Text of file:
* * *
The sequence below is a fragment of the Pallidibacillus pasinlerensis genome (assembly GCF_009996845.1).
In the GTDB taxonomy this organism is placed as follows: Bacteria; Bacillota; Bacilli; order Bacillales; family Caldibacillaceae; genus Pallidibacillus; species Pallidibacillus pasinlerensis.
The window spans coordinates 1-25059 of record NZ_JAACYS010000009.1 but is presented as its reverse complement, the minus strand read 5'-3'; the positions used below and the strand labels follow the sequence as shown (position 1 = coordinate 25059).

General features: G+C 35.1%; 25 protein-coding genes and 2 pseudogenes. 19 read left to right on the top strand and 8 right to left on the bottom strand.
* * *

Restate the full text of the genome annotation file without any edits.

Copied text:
The sequence below is a fragment of the Pallidibacillus pasinlerensis genome (assembly GCF_009996845.1).
In the GTDB taxonomy this organism is placed as follows: Bacteria; Bacillota; Bacilli; order Bacillales; family Caldibacillaceae; genus Pallidibacillus; species Pallidibacillus pasinlerensis.
The window spans coordinates 1-25059 of record NZ_JAACYS010000009.1 but is presented as its reverse complement, the minus strand read 5'-3'; the positions used below and the strand labels follow the sequence as shown (position 1 = coordinate 25059).

General features: G+C 35.1%; 25 protein-coding genes and 2 pseudogenes. 19 read left to right on the top strand and 8 right to left on the bottom strand.